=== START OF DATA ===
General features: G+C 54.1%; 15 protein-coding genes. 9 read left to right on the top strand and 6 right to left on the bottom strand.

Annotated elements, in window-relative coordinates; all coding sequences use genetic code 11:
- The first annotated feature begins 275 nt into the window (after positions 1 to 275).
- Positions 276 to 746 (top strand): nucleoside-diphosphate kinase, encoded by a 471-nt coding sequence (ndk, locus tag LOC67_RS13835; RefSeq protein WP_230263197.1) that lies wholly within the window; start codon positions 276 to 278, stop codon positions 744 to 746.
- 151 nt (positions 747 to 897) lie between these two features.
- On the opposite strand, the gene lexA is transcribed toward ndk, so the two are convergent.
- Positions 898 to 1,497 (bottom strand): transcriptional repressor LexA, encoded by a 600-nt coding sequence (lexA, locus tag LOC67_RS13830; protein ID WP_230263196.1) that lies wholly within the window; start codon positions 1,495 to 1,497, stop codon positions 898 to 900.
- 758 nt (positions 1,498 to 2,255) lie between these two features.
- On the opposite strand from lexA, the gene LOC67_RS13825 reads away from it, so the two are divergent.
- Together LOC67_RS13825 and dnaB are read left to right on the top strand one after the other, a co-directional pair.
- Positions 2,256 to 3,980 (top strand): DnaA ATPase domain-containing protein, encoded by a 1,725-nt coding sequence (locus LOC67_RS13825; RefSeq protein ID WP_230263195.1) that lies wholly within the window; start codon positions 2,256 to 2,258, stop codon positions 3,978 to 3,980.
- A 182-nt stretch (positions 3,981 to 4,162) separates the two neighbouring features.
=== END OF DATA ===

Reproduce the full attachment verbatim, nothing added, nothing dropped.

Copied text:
General features: G+C 54.1%; 15 protein-coding genes. 9 read left to right on the top strand and 6 right to left on the bottom strand.

Annotated elements, in window-relative coordinates; all coding sequences use genetic code 11:
- The first annotated feature begins 275 nt into the window (after positions 1 to 275).
- Positions 276 to 746 (top strand): nucleoside-diphosphate kinase, encoded by a 471-nt coding sequence (ndk, locus tag LOC67_RS13835; RefSeq protein WP_230263197.1) that lies wholly within the window; start codon positions 276 to 278, stop codon positions 744 to 746.
- 151 nt (positions 747 to 897) lie between these two features.
- On the opposite strand, the gene lexA is transcribed toward ndk, so the two are convergent.
- Positions 898 to 1,497 (bottom strand): transcriptional repressor LexA, encoded by a 600-nt coding sequence (lexA, locus tag LOC67_RS13830; protein ID WP_230263196.1) that lies wholly within the window; start codon positions 1,495 to 1,497, stop codon positions 898 to 900.
- 758 nt (positions 1,498 to 2,255) lie between these two features.
- On the opposite strand from lexA, the gene LOC67_RS13825 reads away from it, so the two are divergent.
- Together LOC67_RS13825 and dnaB are read left to right on the top strand one after the other, a co-directional pair.
- Positions 2,256 to 3,980 (top strand): DnaA ATPase domain-containing protein, encoded by a 1,725-nt coding sequence (locus LOC67_RS13825; RefSeq protein ID WP_230263195.1) that lies wholly within the window; start codon positions 2,256 to 2,258, stop codon positions 3,978 to 3,980.
- A 182-nt stretch (positions 3,981 to 4,162) separates the two neighbouring features.